I have been struggling with an eating disorder for the past few years. I am afraid to eat and afraid I will gain weight. The fear is unjustified as I was never overweight. I have weighed the same since I was 12 years old, and I am currently nearing my 25th birthday. Yet, when I see my reflection, I see somebody who is much larger than reality.
I told my therapist that I thought I was fat. She said it was 'body dysmorphia'.
She explained this as a mental health condition where a person is apprehensive about their appearance and suggested I visit a nutritionist. She also told me that this condition was associated with other anxiety disorders and eating disorders. I did not understand what she was saying as I was in denial; I had a problem, to begin with. I wanted a solution without having to address my issues.
Upon visiting my nutritionist, he conducted an in-body scan and told me my body weight was dangerously low.
I disagreed with him.
I felt he was speaking about a different person than the person I saw in the mirror. I felt like the elephant in the room- both literally and figuratively. He then made the simple but revolutionary suggestion to keep a food diary to track what I was eating.
This was a clever way for my nutritionist and me to be on the same page. By recording all my meals, drinks, and snacks, I was able to see what I was eating versus what I was supposed to be eating. Keeping a meal diary was a powerful and non-invasive way for my nutritionist to walk in my shoes for a specific time and understand my eating (and thinking) habits.
No other methodology would have allowed my nutritionist to capture so much contextual and behavioural information on my eating patterns other than a daily detailed food diary.
However, by using a paper and pen, I often forgot (or intentionally did not enter my food entries) as I felt guilty reading what I had eaten or that I had eaten at all.
I also did not have the visual flexibility to express myself through using photos, videos, voice recordings, and screen recordings. The usage of multiple media sources would have allowed my nutritionist to observe my behaviour in real-time and gain a holistic view of my physical and emotional needs.
I confessed to my therapist my deliberate dishonesty in completing the physical food diary and why I had been reluctant to participate in the exercise. My therapist then suggested to my nutritionist and me to transition to a mobile diary study.
Whilst I used a physical diary (paper and pen), a mobile diary study app would have helped my nutritionist and me reach a common ground (and to be on the same page) sooner rather than later.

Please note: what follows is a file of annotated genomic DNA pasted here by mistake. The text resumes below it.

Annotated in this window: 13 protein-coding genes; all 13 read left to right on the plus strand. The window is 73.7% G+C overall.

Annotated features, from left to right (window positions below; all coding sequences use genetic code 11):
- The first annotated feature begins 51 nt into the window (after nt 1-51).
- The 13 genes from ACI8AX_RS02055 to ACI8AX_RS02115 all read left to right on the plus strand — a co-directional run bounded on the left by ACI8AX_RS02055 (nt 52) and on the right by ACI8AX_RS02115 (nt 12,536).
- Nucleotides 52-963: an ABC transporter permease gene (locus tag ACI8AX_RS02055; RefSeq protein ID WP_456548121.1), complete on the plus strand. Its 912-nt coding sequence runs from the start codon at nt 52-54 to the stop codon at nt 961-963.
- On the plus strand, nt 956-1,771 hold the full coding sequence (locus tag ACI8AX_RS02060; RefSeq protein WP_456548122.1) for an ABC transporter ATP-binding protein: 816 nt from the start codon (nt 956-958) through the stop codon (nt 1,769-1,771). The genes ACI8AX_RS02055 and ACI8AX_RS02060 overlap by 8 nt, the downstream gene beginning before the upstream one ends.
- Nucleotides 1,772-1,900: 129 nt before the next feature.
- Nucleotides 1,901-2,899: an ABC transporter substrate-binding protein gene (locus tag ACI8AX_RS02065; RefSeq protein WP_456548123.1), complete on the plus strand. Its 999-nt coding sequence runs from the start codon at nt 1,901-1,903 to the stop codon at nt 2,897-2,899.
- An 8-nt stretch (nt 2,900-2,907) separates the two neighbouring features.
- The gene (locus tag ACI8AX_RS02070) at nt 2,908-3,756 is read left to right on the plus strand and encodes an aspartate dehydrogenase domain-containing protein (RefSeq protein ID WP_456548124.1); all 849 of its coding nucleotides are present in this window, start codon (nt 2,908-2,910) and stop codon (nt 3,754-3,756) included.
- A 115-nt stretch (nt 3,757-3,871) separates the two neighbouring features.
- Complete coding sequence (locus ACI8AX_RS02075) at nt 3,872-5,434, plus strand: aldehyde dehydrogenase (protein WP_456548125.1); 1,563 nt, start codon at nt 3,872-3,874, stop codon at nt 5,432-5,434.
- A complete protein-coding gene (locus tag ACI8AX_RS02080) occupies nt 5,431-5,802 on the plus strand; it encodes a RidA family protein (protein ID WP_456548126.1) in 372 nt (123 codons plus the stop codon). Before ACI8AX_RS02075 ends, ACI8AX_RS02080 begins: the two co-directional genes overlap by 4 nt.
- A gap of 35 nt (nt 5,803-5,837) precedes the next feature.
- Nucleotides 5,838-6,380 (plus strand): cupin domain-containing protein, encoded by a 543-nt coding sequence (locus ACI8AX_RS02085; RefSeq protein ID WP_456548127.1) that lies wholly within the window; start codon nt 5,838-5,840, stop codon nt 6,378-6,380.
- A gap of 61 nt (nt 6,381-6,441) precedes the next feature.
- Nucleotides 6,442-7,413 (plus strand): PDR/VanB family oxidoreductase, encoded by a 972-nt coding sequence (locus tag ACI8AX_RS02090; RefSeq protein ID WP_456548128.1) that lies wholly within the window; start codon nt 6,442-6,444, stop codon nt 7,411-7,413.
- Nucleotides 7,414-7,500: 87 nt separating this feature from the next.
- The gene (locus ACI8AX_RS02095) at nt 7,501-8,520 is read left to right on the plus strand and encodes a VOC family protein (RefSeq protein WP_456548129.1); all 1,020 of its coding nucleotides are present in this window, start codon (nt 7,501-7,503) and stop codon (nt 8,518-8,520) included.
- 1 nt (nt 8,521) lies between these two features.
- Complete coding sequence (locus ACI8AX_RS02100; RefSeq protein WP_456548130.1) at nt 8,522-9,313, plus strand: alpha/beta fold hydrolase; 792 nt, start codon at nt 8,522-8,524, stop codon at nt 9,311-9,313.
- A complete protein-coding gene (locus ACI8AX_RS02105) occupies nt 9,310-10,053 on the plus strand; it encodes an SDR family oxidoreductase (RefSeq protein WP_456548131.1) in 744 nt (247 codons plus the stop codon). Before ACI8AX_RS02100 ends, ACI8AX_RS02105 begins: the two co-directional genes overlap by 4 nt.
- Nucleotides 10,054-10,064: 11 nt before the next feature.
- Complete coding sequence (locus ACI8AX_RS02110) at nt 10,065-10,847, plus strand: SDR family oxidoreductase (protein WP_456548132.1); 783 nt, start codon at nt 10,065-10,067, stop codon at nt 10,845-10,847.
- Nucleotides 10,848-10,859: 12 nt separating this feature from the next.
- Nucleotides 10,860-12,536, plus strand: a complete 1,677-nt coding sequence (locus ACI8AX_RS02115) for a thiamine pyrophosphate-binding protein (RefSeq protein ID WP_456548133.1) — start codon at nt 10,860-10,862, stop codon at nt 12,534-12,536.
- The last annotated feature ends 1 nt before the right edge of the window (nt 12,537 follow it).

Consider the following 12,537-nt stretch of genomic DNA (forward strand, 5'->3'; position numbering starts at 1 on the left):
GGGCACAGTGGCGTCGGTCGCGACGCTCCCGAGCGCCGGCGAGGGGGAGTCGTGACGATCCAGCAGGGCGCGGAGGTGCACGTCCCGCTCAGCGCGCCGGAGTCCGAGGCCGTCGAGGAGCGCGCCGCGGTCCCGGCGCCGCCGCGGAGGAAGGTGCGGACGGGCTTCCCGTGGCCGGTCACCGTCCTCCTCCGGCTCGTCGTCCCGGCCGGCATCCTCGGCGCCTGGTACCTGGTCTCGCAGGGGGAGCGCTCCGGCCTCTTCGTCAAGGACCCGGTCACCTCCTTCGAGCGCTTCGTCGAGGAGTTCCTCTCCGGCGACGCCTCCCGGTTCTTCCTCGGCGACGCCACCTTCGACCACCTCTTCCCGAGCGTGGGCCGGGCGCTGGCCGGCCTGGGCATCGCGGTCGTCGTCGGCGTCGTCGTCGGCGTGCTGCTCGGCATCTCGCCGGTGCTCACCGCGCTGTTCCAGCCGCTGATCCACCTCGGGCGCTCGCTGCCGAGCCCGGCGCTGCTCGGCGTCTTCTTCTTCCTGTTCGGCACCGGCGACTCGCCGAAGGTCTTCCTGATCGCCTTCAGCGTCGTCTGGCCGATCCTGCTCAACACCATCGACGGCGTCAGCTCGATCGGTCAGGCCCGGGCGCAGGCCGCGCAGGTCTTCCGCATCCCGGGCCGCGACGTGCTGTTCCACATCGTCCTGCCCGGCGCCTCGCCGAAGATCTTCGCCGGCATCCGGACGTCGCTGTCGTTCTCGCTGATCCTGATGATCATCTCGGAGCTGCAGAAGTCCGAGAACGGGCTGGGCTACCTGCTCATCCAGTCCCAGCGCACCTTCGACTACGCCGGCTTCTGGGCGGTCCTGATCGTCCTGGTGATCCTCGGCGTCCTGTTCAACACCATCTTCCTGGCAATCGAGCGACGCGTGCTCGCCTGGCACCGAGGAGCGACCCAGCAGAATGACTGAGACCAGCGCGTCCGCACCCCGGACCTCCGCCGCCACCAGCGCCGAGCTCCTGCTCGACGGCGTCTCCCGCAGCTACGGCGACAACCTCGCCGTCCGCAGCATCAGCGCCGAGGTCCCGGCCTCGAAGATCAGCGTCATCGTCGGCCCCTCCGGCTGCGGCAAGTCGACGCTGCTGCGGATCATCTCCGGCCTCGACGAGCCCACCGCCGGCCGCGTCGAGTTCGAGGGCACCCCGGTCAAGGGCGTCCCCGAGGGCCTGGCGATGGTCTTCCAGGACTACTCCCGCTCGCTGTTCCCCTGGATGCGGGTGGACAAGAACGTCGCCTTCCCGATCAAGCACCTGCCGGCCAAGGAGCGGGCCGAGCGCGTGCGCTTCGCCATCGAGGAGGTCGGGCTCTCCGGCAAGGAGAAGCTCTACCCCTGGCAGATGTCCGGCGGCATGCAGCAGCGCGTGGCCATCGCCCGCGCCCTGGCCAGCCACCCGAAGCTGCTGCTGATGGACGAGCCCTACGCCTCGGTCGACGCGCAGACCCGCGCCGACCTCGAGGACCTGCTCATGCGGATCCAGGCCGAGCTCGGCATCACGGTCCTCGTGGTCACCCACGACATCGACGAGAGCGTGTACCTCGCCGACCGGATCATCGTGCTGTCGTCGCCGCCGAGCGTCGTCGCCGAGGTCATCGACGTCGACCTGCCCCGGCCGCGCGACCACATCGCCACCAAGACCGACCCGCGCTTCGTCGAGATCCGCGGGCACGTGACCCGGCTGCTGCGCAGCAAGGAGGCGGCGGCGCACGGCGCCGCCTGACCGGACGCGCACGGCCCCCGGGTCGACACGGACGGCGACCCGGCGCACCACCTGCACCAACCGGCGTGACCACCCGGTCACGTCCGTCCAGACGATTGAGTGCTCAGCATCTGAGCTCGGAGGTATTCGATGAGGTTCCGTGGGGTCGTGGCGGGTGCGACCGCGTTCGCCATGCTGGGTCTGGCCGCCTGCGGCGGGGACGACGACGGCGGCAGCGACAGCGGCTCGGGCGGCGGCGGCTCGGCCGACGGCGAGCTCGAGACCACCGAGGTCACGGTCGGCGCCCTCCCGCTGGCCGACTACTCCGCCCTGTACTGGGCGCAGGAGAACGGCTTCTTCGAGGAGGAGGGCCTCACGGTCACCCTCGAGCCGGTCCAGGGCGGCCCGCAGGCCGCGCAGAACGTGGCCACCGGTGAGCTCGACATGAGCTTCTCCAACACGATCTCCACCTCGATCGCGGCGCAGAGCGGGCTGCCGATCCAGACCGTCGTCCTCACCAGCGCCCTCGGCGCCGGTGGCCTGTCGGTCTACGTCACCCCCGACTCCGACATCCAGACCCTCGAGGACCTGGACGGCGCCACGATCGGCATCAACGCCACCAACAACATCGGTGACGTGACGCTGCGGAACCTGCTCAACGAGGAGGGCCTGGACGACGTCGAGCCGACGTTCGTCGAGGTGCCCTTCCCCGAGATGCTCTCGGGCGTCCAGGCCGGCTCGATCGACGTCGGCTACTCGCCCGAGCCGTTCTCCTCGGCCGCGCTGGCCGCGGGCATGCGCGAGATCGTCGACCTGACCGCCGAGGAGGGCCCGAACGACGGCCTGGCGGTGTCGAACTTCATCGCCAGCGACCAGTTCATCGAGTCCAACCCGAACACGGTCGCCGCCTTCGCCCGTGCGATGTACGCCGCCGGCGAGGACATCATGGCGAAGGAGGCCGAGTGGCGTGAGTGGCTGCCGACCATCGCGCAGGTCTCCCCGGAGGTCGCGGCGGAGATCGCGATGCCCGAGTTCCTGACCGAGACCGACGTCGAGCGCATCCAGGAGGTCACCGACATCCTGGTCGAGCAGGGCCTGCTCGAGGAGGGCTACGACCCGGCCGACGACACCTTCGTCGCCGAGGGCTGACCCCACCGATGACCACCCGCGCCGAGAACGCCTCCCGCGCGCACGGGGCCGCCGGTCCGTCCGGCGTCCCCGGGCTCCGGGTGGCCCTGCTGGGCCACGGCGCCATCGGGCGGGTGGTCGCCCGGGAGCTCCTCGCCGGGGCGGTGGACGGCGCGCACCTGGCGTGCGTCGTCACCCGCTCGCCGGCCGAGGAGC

As a millennial, I wanted to feel like journaling was as easy as Tweeting or posting a picture on Instagram. But at the same time, I wanted to know that the information I provided in a digital diary would be as safe and private as it would have been as my handwritten diary locked in my bedroom cabinet.
Further, a digital food diary study platform with push notifications would have served as a constant reminder to log in my food entries as I constantly check my phone. It would have also made the task of writing a food diary less momentous by transforming my journaling into micro-journaling by allowing me to enter one bite at a time rather than the whole day's worth of meals at once.
Mainly, the digital food diary could help collect the evidence that I was not the elephant in the room, but rather that the elephant in the room was my denied eating disorder.
The elephant in the room
In the world of management there is a mantra that guides all decisions: What is not measured cannot be improved. This principle reminds us to approach our challenges with an analytical stance, replace intuition with hard data and implement measurement techniques that help us know in a timely manner if we are on the right track.
In healthcare, this principle is of vital importance. Health professionals rely on empirical evidence every day to discover new treatments and optimize their decision making in order to save more lives and improve patients' quality of life.
Measuring a patient's well-being after a treatment is fundamental to understand the effectiveness of that intervention. The value that any therapy has for a patient is given by his or her ability, to the greatest extent possible, to have a normal life. In other words, to be able to move with autonomy, cook, work or play sports again.
When it comes to measuring a patient's quality of life, the best source for that is the patient himself. Now, although we can ask the patient "how are you feeling?", how can we make this measurements continuous and not only at the healthcare provider's side?